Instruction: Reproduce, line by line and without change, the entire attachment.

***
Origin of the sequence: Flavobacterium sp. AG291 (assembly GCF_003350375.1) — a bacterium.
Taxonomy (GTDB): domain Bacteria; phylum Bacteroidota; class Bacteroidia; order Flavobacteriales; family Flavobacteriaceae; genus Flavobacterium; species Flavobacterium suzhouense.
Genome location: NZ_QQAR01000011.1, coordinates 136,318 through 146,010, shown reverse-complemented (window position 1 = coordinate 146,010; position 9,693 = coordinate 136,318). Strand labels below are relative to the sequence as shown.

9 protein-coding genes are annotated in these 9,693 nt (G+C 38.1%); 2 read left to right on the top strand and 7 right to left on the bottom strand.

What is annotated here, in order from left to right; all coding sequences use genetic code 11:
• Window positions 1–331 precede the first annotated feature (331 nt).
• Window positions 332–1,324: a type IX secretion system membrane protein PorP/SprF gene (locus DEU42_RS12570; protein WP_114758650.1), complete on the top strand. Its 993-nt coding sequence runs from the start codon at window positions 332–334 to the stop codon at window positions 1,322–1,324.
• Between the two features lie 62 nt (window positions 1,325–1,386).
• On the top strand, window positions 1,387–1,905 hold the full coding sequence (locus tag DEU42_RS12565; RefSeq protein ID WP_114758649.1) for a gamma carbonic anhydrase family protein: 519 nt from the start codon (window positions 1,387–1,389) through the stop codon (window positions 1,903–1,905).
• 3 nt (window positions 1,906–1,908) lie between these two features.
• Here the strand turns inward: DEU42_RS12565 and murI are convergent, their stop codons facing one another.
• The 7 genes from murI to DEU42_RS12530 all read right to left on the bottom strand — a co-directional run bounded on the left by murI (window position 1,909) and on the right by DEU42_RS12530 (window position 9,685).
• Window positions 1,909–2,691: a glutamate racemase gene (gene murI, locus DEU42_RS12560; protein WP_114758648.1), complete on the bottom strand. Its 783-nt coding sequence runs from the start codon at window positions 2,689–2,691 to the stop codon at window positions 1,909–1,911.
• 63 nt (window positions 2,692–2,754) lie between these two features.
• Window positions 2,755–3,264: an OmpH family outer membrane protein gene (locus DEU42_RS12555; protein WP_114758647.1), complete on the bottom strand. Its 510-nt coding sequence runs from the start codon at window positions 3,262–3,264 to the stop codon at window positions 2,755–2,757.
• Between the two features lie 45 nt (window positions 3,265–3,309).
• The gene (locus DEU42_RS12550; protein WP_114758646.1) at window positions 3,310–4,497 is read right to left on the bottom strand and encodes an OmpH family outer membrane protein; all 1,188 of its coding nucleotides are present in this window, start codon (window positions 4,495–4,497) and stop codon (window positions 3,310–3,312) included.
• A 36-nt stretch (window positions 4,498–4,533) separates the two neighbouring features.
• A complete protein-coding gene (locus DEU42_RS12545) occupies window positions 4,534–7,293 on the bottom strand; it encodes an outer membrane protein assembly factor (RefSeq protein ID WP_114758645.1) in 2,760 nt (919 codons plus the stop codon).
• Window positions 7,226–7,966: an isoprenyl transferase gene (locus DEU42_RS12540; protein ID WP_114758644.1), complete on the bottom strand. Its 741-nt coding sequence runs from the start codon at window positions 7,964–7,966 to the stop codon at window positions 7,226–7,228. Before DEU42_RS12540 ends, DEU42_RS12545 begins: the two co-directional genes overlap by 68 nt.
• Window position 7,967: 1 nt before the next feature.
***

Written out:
Origin of the sequence: Flavobacterium sp. AG291 (assembly GCF_003350375.1) — a bacterium.
Taxonomy (GTDB): domain Bacteria; phylum Bacteroidota; class Bacteroidia; order Flavobacteriales; family Flavobacteriaceae; genus Flavobacterium; species Flavobacterium suzhouense.
Genome location: NZ_QQAR01000011.1, coordinates 136,318 through 146,010, shown reverse-complemented (window position 1 = coordinate 146,010; position 9,693 = coordinate 136,318). Strand labels below are relative to the sequence as shown.

9 protein-coding genes are annotated in these 9,693 nt (G+C 38.1%); 2 read left to right on the top strand and 7 right to left on the bottom strand.

What is annotated here, in order from left to right; all coding sequences use genetic code 11:
• Window positions 1–331 precede the first annotated feature (331 nt).
• Window positions 332–1,324: a type IX secretion system membrane protein PorP/SprF gene (locus DEU42_RS12570; protein WP_114758650.1), complete on the top strand. Its 993-nt coding sequence runs from the start codon at window positions 332–334 to the stop codon at window positions 1,322–1,324.
• Between the two features lie 62 nt (window positions 1,325–1,386).
• On the top strand, window positions 1,387–1,905 hold the full coding sequence (locus tag DEU42_RS12565; RefSeq protein ID WP_114758649.1) for a gamma carbonic anhydrase family protein: 519 nt from the start codon (window positions 1,387–1,389) through the stop codon (window positions 1,903–1,905).
• 3 nt (window positions 1,906–1,908) lie between these two features.
• Here the strand turns inward: DEU42_RS12565 and murI are convergent, their stop codons facing one another.
• The 7 genes from murI to DEU42_RS12530 all read right to left on the bottom strand — a co-directional run bounded on the left by murI (window position 1,909) and on the right by DEU42_RS12530 (window position 9,685).
• Window positions 1,909–2,691: a glutamate racemase gene (gene murI, locus DEU42_RS12560; protein WP_114758648.1), complete on the bottom strand. Its 783-nt coding sequence runs from the start codon at window positions 2,689–2,691 to the stop codon at window positions 1,909–1,911.
• 63 nt (window positions 2,692–2,754) lie between these two features.
• Window positions 2,755–3,264: an OmpH family outer membrane protein gene (locus DEU42_RS12555; protein WP_114758647.1), complete on the bottom strand. Its 510-nt coding sequence runs from the start codon at window positions 3,262–3,264 to the stop codon at window positions 2,755–2,757.
• Between the two features lie 45 nt (window positions 3,265–3,309).
• The gene (locus DEU42_RS12550; protein WP_114758646.1) at window positions 3,310–4,497 is read right to left on the bottom strand and encodes an OmpH family outer membrane protein; all 1,188 of its coding nucleotides are present in this window, start codon (window positions 4,495–4,497) and stop codon (window positions 3,310–3,312) included.
• A 36-nt stretch (window positions 4,498–4,533) separates the two neighbouring features.
• A complete protein-coding gene (locus DEU42_RS12545) occupies window positions 4,534–7,293 on the bottom strand; it encodes an outer membrane protein assembly factor (RefSeq protein ID WP_114758645.1) in 2,760 nt (919 codons plus the stop codon).
• Window positions 7,226–7,966: an isoprenyl transferase gene (locus DEU42_RS12540; protein ID WP_114758644.1), complete on the bottom strand. Its 741-nt coding sequence runs from the start codon at window positions 7,964–7,966 to the stop codon at window positions 7,226–7,228. Before DEU42_RS12540 ends, DEU42_RS12545 begins: the two co-directional genes overlap by 68 nt.
• Window position 7,967: 1 nt before the next feature.